Aftershock: The Ethics of Contemporary Transgressive Art
Accused by the tabloid press of setting out to 'shock', controversial artworks are vigorously defended by art critics, who frequently downplay their disturbing emotional impact. This is the first book to subject contemporary art to a rigorous ethical exploration. It argues that, in favouring conceptual rather than emotional reactions, commentators actually fail to engage with the work they promote. Scrutinising notorious works by artists including Damien Hirst, Jake and Dinos Chapman, Richard Billingham, Marc Quinn, Sally Mann, Marcus Harvey, Hans Bellmer, Paul McCarthy, Tierney Gearon, and Tracey Emin, 'Aftershock' insists on the importance of visceral, emotional and ‘ethical’ responses. Far from clouding our judgement, Cashell argues, shame, outrage or revulsion are the very emotions that such works set out to evoke. While also questioning the catch-all notion of ‘transgression’, this illuminating and controversial book neither jumps indiscriminately to the defence of shocking artworks nor dismisses them out of hand.
'Kieran Cashell discusses artists who use everything from soiled bed linens to blood to dead sharks in their works. Drawing on an impressive array of philosophical ideas, Cashell helps viewers tackle the messy details of art by Damien Hirst, Orlan, Marc Quinn, Tracy Emin, and more, as he provides a probing and subtle defense of the moral value of such recent "transgressive" art.'
- Cynthia A. Freeland Professor and Chair, Department of Philosophy University of Houston, Texas
mal. Thus, when certain artists encourage exposure to pathogenic motifs through an uninhibited exploration of their own traumatic neuroses (Vito Acconci, Janine Antoni and Jana Sterbak) or when they engage in acts of debasement without rationale or purpose (Mike Kelley and Paul McCarthy), or when artists appear intent on publicly unleashing libidinous and violent instinctual energy (the Wiener Actionismus artists Hermann Nitsch, Otto Muehl and Gunther Brus), or, finally, when artists inflict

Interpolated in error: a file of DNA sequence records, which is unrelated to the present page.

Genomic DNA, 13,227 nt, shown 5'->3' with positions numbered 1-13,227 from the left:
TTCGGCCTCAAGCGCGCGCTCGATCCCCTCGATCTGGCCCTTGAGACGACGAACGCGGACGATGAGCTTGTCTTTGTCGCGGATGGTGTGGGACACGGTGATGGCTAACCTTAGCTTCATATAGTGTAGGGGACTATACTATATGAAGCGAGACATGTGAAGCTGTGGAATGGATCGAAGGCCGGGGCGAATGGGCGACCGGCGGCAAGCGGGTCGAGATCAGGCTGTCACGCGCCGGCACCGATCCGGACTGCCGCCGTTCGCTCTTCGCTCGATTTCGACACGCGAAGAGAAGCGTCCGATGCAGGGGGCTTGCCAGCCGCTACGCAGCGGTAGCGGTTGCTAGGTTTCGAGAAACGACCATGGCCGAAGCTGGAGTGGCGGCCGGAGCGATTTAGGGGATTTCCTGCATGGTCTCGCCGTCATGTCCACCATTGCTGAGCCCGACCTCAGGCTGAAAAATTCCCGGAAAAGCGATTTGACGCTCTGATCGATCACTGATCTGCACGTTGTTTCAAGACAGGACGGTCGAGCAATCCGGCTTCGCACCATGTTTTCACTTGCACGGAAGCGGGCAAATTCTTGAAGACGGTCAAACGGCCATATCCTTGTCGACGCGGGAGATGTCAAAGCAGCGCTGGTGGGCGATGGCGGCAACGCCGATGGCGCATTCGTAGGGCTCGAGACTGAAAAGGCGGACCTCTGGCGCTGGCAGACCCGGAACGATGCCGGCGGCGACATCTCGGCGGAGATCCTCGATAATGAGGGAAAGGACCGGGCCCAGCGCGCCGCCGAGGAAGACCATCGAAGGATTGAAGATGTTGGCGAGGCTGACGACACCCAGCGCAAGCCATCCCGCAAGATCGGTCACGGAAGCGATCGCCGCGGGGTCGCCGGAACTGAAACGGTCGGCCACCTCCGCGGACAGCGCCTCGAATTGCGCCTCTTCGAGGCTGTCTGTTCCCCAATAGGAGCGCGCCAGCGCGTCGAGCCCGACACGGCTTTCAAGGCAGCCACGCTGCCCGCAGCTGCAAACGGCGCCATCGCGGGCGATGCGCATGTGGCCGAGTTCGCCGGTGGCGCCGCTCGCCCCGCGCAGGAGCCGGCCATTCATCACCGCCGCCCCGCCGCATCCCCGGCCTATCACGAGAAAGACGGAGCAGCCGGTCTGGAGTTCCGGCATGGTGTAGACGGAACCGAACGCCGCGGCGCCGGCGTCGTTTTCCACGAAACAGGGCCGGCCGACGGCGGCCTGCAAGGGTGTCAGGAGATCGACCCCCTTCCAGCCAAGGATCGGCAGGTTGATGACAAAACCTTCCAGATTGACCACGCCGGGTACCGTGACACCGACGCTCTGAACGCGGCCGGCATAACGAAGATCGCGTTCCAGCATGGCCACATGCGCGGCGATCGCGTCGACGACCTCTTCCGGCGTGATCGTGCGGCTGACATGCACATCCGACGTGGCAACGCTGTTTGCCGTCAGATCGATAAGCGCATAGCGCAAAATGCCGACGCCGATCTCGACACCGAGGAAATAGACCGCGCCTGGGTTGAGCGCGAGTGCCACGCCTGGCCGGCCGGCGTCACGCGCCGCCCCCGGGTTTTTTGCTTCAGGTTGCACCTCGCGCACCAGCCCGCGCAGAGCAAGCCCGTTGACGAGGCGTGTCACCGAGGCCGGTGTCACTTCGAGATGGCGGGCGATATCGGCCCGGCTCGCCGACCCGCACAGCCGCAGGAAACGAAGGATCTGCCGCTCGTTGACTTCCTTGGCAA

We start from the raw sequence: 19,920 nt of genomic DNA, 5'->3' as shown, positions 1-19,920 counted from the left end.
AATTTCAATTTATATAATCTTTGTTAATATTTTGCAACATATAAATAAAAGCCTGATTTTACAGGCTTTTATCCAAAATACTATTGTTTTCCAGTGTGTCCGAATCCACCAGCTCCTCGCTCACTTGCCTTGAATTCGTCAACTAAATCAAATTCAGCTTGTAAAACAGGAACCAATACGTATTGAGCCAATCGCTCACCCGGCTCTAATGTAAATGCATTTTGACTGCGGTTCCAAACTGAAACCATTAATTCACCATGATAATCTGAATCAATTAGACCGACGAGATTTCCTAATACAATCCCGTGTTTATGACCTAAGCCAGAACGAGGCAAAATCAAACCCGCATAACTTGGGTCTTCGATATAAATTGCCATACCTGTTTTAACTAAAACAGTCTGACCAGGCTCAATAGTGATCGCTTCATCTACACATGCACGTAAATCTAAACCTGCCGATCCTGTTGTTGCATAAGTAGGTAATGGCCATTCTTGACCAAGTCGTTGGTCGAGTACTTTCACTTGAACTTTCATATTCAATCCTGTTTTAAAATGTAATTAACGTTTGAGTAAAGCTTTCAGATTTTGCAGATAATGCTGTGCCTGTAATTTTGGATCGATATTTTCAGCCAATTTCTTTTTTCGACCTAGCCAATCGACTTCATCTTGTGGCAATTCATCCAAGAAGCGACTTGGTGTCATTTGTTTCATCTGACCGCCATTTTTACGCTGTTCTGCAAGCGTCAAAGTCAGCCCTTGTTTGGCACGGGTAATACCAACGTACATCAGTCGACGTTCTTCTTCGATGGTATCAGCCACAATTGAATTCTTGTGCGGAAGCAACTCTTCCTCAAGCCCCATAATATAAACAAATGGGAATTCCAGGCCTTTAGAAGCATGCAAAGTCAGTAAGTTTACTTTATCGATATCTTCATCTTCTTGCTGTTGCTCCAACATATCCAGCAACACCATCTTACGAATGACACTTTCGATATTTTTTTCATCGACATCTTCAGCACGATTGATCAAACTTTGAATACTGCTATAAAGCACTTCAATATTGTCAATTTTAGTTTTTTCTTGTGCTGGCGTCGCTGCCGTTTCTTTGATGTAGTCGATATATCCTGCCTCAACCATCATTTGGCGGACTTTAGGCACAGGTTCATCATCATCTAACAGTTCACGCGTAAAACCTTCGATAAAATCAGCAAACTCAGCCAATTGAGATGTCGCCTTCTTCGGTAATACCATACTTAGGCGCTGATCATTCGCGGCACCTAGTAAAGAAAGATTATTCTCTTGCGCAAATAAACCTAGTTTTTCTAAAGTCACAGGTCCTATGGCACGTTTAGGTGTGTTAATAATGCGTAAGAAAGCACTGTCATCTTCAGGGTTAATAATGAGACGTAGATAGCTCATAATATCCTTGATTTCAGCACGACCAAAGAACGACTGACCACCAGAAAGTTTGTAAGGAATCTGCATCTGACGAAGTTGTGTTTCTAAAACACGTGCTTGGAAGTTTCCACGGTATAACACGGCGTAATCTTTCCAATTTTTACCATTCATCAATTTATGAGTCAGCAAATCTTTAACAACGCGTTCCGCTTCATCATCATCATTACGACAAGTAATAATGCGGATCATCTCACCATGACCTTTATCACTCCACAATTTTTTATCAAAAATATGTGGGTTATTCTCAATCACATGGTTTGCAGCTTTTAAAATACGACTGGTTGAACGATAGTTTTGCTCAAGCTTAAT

spectacle of sadistic violence – for the Chapmans’ exploration of the vicarious expression of acts of (sexualised) violence. The vision manifested in later works (such as Zygotic Acceleration) can be seen as a further elaboration of that theme: violence, in this case, as in Great Deeds, is sexualised. The vision of their work is therefore one of sexual violence. I want to be very clear: even if this means that their work is obscene or immoral, I am not arguing that their work, because of this,
practice seems utterly remote from eighteenth-century aesthetic ideals. ‘Art includes’, she recognises, ‘not just works of formal beauty to be enjoyed by people with “taste”, or works with beauty and uplifting moral messages, but also works that are ugly and disturbing, with a shatteringly negative moral content.’49 When confronted with the transgressive photographic work of Serrano, for instance, it is simply not possible to assume a distanced attitude and remain indifferent to its disturbing
Higonnet relates how Mapplethorpe earnestly emphasised the importance of his subject’s consent, saying, ‘I would never do that to somebody.’146 However, she quotes Arthur Danto’s caution that, regardless of Mapplethorpe’s alleged ethos, it is generally not accepted that children are capable of giving consent in this case, because ‘children are inherently powerless in relation to adults.’147 Her analysis of this caveat is worth quoting at length. 118 aftershock We hold this to be particularly
ethically to its demand and thereby reveal its general ethical – and ultimately aesthetic – significance. 5 HORRORSH OW T h e Tran s v a l u a t i on of Mor al i t y i n t he Wor k of Dam i en Hi r s t I don’t want to talk about Damien. Tracey Emin1 With these words Tracey Emin deprived the art world of her estimation of her nearest contemporary and perhaps the most notorious artist associated with the young British art phenomenon. Frustrating her interviewer’s attempt to discuss Damien